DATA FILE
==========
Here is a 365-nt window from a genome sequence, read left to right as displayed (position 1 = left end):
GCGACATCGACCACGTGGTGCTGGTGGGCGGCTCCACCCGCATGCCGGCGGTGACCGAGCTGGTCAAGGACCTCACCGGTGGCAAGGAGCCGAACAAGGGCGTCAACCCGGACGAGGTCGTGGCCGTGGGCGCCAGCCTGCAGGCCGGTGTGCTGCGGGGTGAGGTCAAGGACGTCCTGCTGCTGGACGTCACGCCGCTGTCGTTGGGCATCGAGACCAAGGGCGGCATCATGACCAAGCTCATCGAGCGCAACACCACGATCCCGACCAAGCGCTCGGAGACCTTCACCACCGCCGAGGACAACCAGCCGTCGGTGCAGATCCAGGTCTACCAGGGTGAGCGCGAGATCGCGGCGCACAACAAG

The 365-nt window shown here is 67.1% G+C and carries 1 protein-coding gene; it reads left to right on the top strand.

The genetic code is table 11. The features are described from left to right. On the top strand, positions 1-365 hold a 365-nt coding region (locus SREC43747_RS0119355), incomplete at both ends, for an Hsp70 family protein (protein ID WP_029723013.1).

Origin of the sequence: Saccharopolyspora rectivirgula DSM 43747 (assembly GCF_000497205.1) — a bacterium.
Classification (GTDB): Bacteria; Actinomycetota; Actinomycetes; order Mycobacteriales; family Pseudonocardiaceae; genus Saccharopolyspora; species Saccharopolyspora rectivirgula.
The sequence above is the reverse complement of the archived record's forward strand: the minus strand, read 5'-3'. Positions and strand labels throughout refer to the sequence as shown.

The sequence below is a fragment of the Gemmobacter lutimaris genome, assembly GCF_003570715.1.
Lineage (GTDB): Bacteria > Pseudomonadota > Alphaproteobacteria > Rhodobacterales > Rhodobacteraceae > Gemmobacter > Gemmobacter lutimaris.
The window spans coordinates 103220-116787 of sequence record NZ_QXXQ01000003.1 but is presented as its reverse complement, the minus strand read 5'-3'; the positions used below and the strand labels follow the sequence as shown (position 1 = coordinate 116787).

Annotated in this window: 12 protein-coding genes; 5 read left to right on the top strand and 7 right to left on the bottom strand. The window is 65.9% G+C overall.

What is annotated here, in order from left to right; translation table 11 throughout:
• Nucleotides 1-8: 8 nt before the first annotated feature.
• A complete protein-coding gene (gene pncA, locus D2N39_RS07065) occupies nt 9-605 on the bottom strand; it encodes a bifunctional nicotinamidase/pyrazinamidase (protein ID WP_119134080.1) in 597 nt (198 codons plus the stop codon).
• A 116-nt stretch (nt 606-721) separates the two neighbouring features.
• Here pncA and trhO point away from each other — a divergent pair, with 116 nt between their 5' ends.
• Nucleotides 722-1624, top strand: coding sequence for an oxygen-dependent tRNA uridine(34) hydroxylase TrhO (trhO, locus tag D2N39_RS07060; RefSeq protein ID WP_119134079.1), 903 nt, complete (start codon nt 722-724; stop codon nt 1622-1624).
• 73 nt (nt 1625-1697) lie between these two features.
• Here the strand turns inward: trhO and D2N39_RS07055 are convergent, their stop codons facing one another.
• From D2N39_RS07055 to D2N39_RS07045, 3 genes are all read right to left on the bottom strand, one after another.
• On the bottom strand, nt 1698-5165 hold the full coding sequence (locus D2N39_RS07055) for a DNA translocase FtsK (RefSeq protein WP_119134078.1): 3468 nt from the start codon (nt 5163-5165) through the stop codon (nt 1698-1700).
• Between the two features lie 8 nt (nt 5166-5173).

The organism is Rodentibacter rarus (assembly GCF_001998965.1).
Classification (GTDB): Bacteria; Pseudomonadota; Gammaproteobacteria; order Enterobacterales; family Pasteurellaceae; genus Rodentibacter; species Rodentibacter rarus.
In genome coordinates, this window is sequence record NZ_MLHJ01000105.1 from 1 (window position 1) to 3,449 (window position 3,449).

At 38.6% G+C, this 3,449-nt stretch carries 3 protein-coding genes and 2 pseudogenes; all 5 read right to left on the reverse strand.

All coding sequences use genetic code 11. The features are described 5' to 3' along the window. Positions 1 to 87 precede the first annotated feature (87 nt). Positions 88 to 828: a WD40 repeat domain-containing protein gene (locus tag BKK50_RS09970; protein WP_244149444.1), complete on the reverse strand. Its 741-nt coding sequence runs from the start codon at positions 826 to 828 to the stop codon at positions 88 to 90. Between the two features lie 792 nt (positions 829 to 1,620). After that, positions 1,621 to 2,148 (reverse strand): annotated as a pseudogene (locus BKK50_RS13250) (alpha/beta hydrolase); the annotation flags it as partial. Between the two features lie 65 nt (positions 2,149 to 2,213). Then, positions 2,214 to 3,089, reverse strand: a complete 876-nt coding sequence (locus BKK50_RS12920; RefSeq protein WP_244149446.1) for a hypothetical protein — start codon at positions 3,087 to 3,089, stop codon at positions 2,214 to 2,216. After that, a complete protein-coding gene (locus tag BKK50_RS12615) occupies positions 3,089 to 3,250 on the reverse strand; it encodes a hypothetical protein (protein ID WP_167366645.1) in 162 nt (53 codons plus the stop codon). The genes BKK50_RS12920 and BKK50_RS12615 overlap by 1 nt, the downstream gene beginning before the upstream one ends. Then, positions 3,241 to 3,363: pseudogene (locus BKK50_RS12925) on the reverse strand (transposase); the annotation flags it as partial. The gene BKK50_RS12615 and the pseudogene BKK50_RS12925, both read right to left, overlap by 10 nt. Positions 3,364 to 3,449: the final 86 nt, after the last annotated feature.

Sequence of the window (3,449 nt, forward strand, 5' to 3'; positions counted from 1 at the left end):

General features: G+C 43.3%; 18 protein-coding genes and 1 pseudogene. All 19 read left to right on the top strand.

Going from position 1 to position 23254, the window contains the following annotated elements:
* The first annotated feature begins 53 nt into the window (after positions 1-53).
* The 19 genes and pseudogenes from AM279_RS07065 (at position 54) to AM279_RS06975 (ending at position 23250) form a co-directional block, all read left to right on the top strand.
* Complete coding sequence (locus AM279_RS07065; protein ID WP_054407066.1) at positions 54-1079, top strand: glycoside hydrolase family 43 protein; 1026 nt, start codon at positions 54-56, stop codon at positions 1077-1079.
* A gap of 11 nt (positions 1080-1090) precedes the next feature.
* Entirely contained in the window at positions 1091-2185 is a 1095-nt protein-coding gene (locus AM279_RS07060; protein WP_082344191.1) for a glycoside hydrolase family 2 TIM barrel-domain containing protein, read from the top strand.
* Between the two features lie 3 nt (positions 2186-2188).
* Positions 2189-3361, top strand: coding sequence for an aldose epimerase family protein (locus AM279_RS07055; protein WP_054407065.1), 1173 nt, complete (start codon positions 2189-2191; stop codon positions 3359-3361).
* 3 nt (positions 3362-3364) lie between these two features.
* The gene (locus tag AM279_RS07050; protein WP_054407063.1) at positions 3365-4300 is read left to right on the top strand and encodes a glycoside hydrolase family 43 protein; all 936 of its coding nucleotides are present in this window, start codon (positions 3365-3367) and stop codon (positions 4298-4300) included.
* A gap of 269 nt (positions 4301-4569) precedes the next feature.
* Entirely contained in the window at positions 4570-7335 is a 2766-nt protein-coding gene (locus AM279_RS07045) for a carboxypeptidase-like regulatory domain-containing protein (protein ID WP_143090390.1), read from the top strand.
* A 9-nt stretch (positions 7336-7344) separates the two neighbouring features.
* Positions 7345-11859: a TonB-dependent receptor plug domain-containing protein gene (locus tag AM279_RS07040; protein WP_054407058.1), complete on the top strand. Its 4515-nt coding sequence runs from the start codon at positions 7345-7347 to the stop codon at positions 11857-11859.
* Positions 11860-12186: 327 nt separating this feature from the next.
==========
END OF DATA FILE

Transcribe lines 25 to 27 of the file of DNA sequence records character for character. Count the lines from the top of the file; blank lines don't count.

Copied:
In genome coordinates, this window is sequence record NZ_MLHJ01000105.1 from 1 (window position 1) to 3,449 (window position 3,449).

At 38.6% G+C, this 3,449-nt stretch carries 3 protein-coding genes and 2 pseudogenes; all 5 read right to left on the reverse strand.

All coding sequences use genetic code 11. The features are described 5' to 3' along the window. Positions 1 to 87 precede the first annotated feature (87 nt). Positions 88 to 828: a WD40 repeat domain-containing protein gene (locus tag BKK50_RS09970; protein WP_244149444.1), complete on the reverse strand. Its 741-nt coding sequence runs from the start codon at positions 826 to 828 to the stop codon at positions 88 to 90. Between the two features lie 792 nt (positions 829 to 1,620). After that, positions 1,621 to 2,148 (reverse strand): annotated as a pseudogene (locus BKK50_RS13250) (alpha/beta hydrolase); the annotation flags it as partial. Between the two features lie 65 nt (positions 2,149 to 2,213). Then, positions 2,214 to 3,089, reverse strand: a complete 876-nt coding sequence (locus BKK50_RS12920; RefSeq protein WP_244149446.1) for a hypothetical protein — start codon at positions 3,087 to 3,089, stop codon at positions 2,214 to 2,216. After that, a complete protein-coding gene (locus tag BKK50_RS12615) occupies positions 3,089 to 3,250 on the reverse strand; it encodes a hypothetical protein (protein ID WP_167366645.1) in 162 nt (53 codons plus the stop codon). The genes BKK50_RS12920 and BKK50_RS12615 overlap by 1 nt, the downstream gene beginning before the upstream one ends. Then, positions 3,241 to 3,363: pseudogene (locus BKK50_RS12925) on the reverse strand (transposase); the annotation flags it as partial. The gene BKK50_RS12615 and the pseudogene BKK50_RS12925, both read right to left, overlap by 10 nt. Positions 3,364 to 3,449: the final 86 nt, after the last annotated feature.